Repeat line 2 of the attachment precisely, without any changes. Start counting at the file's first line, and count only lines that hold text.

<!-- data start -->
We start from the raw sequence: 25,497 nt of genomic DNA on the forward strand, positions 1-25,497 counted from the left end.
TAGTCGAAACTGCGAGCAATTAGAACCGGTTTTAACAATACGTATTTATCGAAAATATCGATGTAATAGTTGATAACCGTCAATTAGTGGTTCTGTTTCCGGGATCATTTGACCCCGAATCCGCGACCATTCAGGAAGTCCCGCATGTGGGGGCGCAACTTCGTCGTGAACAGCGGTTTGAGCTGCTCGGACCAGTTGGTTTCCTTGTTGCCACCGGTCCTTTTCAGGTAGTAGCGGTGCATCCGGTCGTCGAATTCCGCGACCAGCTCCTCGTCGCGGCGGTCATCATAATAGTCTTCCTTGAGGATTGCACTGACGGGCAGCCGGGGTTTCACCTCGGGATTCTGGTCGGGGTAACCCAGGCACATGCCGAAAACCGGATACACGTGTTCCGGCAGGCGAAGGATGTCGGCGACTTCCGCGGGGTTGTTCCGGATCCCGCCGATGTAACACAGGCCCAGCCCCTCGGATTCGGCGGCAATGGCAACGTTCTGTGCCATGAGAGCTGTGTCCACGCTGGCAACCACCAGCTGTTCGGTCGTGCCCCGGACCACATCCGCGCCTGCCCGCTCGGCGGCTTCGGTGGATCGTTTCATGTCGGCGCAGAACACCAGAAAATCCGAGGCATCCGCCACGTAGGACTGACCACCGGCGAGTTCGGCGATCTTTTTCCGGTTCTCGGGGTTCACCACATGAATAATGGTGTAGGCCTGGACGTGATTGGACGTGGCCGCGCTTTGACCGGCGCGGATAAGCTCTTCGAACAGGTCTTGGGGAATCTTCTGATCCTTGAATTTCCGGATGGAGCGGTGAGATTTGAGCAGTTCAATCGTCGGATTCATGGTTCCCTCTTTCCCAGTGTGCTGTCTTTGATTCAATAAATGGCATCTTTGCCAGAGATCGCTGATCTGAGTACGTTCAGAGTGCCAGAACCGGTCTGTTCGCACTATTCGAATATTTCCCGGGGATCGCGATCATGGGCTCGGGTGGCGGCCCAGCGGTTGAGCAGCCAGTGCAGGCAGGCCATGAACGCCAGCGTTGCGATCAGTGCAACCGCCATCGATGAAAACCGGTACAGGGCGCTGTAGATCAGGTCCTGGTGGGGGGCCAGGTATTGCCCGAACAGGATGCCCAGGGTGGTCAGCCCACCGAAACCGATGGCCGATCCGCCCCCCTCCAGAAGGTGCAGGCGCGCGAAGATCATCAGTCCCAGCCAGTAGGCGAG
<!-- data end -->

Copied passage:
TAGTCGAAACTGCGAGCAATTAGAACCGGTTTTAACAATACGTATTTATCGAAAATATCGATGTAATAGTTGATAACCGTCAATTAGTGGTTCTGTTTCCGGGATCATTTGACCCCGAATCCGCGACCATTCAGGAAGTCCCGCATGTGGGGGCGCAACTTCGTCGTGAACAGCGGTTTGAGCTGCTCGGACCAGTTGGTTTCCTTGTTGCCACCGGTCCTTTTCAGGTAGTAGCGGTGCATCCGGTCGTCGAATTCCGCGACCAGCTCCTCGTCGCGGCGGTCATCATAATAGTCTTCCTTGAGGATTGCACTGACGGGCAGCCGGGGTTTCACCTCGGGATTCTGGTCGGGGTAACCCAGGCACATGCCGAAAACCGGATACACGTGTTCCGGCAGGCGAAGGATGTCGGCGACTTCCGCGGGGTTGTTCCGGATCCCGCCGATGTAACACAGGCCCAGCCCCTCGGATTCGGCGGCAATGGCAACGTTCTGTGCCATGAGAGCTGTGTCCACGCTGGCAACCACCAGCTGTTCGGTCGTGCCCCGGACCACATCCGCGCCTGCCCGCTCGGCGGCTTCGGTGGATCGTTTCATGTCGGCGCAGAACACCAGAAAATCCGAGGCATCCGCCACGTAGGACTGACCACCGGCGAGTTCGGCGATCTTTTTCCGGTTCTCGGGGTTCACCACATGAATAATGGTGTAGGCCTGGACGTGATTGGACGTGGCCGCGCTTTGACCGGCGCGGATAAGCTCTTCGAACAGGTCTTGGGGAATCTTCTGATCCTTGAATTTCCGGATGGAGCGGTGAGATTTGAGCAGTTCAATCGTCGGATTCATGGTTCCCTCTTTCCCAGTGTGCTGTCTTTGATTCAATAAATGGCATCTTTGCCAGAGATCGCTGATCTGAGTACGTTCAGAGTGCCAGAACCGGTCTGTTCGCACTATTCGAATATTTCCCGGGGATCGCGATCATGGGCTCGGGTGGCGGCCCAGCGGTTGAGCAGCCAGTGCAGGCAGGCCATGAACGCCAGCGTTGCGATCAGTGCAACCGCCATCGATGAAAACCGGTACAGGGCGCTGTAGATCAGGTCCTGGTGGGGGGCCAGGTATTGCCCGAACAGGATGCCCAGGGTGGTCAGCCCACCGAAACCGATGGCCGATCCGCCCCCCTCCAGAAGGTGCAGGCGCGCGAAGATCATCAGTCCCAGCCAGTAGGCGAG